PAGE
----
One of eight defendants charged in an alleged forced labor scheme that took hundreds of impoverished workers from their native Thailand to farms in Arizona, California, Hawaii, Mississippi, New York, Utah and Washington pleaded guilty in federal court yesterday to conspiracy.
Bruce Schwartz faces a maximum five-year prison term at his scheduled sentencing in September.
“I’m pleading guilty because I want to make amends to the people I hurt,” he said.
His sentencing date is likely to change because the government expects Schwartz to testify in trial against the other defendants including 45-year-old Mordechai Yosef Orian, owner of labor contracting company Global Horizons Manpower Inc.
Trial is scheduled for next February and the government wants Schwartz sentenced after he testifies.
Schwartz was the operations manager for Global Horizons and an on-site supervisor at farms using company laborers.
He admitted yesterday that he continued recruiting workers in Thailand even after he learned they paid exorbitant recruitment fees prohibited under the U.S. Labor Department’s seasonal guest worker program.
“I should have quit and reported it to authorities,” he said.
Schwartz also admitted confiscating Thai workers’ passports when they arrived in the United States and hired a security detail to prevent workers in Yakima, Washington from leaving their apartments. He also admitted falsely representing himself as the labor transaction coordinator for a vegetable farm in Bakersfield, California in a letter asking Global Horizons to provide 250 workers.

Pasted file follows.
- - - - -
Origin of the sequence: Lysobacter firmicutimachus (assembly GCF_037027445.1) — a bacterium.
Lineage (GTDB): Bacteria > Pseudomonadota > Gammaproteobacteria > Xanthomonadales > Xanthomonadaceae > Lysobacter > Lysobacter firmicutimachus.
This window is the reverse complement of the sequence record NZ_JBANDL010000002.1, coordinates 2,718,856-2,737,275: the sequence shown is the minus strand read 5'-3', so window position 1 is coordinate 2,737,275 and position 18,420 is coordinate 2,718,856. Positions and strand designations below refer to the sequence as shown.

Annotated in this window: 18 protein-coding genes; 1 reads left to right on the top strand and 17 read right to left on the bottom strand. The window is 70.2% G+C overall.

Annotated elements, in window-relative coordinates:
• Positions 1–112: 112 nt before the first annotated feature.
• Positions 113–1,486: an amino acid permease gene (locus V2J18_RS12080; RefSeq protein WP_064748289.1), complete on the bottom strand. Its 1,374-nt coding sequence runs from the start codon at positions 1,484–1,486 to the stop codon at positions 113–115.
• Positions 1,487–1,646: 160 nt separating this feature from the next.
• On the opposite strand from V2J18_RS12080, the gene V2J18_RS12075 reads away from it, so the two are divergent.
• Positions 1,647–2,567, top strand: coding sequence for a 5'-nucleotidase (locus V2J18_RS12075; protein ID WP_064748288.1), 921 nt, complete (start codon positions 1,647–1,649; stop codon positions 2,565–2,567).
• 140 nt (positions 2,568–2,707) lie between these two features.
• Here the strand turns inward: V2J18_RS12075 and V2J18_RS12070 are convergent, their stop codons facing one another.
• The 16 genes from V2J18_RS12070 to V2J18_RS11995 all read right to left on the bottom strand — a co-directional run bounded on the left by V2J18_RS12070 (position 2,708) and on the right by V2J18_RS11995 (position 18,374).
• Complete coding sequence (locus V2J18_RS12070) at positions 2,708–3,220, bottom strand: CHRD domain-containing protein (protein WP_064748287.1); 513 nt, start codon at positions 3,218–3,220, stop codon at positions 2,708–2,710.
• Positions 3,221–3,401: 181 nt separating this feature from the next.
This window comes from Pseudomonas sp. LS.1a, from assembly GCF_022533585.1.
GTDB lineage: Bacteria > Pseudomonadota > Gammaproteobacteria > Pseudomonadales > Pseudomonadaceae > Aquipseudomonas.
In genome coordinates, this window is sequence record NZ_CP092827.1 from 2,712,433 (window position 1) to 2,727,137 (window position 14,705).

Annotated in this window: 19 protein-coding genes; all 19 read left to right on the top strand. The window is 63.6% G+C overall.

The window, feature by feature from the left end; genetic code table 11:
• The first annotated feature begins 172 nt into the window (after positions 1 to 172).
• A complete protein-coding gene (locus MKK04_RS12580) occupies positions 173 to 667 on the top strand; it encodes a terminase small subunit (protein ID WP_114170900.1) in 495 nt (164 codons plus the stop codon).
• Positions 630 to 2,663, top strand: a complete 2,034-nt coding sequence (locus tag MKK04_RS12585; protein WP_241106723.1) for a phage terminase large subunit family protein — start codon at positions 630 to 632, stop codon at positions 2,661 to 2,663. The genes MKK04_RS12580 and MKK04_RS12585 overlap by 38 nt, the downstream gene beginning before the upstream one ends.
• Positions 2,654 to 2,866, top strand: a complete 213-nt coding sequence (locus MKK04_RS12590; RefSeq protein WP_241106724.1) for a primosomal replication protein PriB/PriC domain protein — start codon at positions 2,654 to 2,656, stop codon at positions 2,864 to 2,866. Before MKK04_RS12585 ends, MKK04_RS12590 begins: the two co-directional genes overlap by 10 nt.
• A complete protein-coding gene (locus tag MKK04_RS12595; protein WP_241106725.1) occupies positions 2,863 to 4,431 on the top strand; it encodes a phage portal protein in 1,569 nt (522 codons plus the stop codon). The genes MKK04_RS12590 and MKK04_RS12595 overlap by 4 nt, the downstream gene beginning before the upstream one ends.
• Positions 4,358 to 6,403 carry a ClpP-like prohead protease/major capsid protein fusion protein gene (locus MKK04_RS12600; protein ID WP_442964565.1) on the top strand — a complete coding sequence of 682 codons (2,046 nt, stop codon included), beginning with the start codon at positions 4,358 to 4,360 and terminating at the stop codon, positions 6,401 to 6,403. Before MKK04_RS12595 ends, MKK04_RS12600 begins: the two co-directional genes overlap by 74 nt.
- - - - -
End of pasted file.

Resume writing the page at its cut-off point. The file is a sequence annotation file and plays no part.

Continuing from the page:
He said Orian asked him to provide the letter.
Schwartz wrote the request on stolen farm letterhead, according an indictment a federal grand jury return last month, and that Orian used the fake letter to justify his application with the Labor Department to import Thai workers.
The indictment, an update to one returned last September, said Orian, an Israeli national, Schwartz, five other Global Horizons employees and a labor recruiter in Thailand exploited about 600 farm workers from 2001 to August 2007, holding them in servitude by confiscating their passports, paid them less than promised and threatening to send them back to Thailand when the workers complained about their wages and working conditions.
The workers feared going back to Thailand because they took out loans, backed by their land and homes as collateral, to pay upfront recruitment fees of between $9,500 and $26,500, according to the indictment. And if they didn’t work, they had no way of paying back the loans.